Tackling bust-out fraud: why people need data, and vice versa!

11 February 2021
Data scientists and engineers tend to have an unwavering belief in the power of data and AI to improve the world we live in. I’m fairly typical in that regard – with one important caveat.
Large amounts of data can be analysed to predict patterns. But only people can determine whether those patterns are relevant, and if anomalies highlighted are significant. The best predictive models are those that manage to integrate all the nuances of past human experience in their data analysis.
Data and Artificial Intelligence team members at Euler Hermes
Let’s look at a specific example, taken from a previous article I wrote on buyer fraud, or bust-out fraud as it’s commonly known in our industry, and Euler Hermes’ sophisticated machine learning tool.

Bust-out fraud occurs when a buyer places an order for a product, takes delivery, then “disappears” before the seller can collect payment. In many cases, the buyer company never existed in the first place. Sellers are left holding an unpaid invoice, having shipped goods often worth thousands of euros.

Detecting bust-out fraud is part of our day-to-day business at Euler Hermes: we guarantee the payment of our clients’ buyers’ invoices. Part of this involves identifying a suspicious buyer before a client ships a product to them.

We developed an internal, AI-driven product to track large amounts of incoming data relating to buyers – for example credit limit requests, financial data, rejected claims. The product flags up buyers that fall outside the norm: for example, multiple requests by clients to cover the same buyer, or financial statements that look too good to be true.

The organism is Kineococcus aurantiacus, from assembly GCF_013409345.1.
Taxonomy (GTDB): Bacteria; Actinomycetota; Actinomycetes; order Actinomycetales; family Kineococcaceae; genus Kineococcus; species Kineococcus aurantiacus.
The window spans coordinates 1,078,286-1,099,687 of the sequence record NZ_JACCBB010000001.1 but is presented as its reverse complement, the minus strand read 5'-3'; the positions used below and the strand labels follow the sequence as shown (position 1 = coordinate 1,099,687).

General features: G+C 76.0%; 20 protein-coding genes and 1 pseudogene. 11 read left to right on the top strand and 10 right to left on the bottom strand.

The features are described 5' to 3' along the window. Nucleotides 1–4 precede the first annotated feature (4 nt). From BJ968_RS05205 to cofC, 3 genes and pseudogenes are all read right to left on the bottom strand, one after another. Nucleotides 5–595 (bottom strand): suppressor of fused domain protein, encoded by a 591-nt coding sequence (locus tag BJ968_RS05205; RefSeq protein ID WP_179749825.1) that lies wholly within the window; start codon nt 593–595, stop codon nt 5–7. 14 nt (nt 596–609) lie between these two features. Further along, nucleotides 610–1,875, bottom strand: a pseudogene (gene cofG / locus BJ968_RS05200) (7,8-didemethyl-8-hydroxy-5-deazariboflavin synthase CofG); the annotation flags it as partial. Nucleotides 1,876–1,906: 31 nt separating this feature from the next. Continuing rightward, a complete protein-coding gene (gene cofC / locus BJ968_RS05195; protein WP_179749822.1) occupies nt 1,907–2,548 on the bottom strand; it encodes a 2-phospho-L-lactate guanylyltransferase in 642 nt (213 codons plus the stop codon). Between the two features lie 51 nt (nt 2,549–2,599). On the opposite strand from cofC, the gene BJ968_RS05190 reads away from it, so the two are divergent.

These buyers are identified by the tool as potentially suspicious. The key is in the word “potential”. Because the tool cannot itself predict buyer fraud with 100% accuracy: for that, we need people with their years of collective experience and expertise.
In fact our buyer fraud product does not make decisions: it is a decision-making aid that saves our people time.

The tool provides a useful way to narrow down the list of potentially fraudulent buyers from thousands to a few ten. A Euler Hermes credit analyst or risk underwriter will then investigate each buyer identified by the tool, first by manually examining the issue raised, then by interviewing the buyer if doubt persists. They make the final decision.

In fact the decision product has a high success rate in detecting suspicious activity – but among the real suspicious cases detected linger a few false alerts. This is because the tool is designed to spot patterns, whereas people are talented at making sense of anomalies and the complex reasons behind them.
The product relies on people in another important sense: the assumptions that we initially fed into the tool, and the improvements we have made since launch are all based on the experience of people in the field.

This point is central to how we develop internal products such as this at Euler Hermes. A large part of my job is talking to our people to understand how they approach decisions and the issues they face.

My goal, and the goal of everyone in our Data Analytics and Artificial Intelligence team, is to take all this valuable experience and distil it into something a machine can understand, and use for people’s benefit. I’m not interested in technology for technology’s sake: it should always exist to help people solve real-life problems.

Julien Vong

Lead Product Manager, Data Analytics and Artificial Intelligence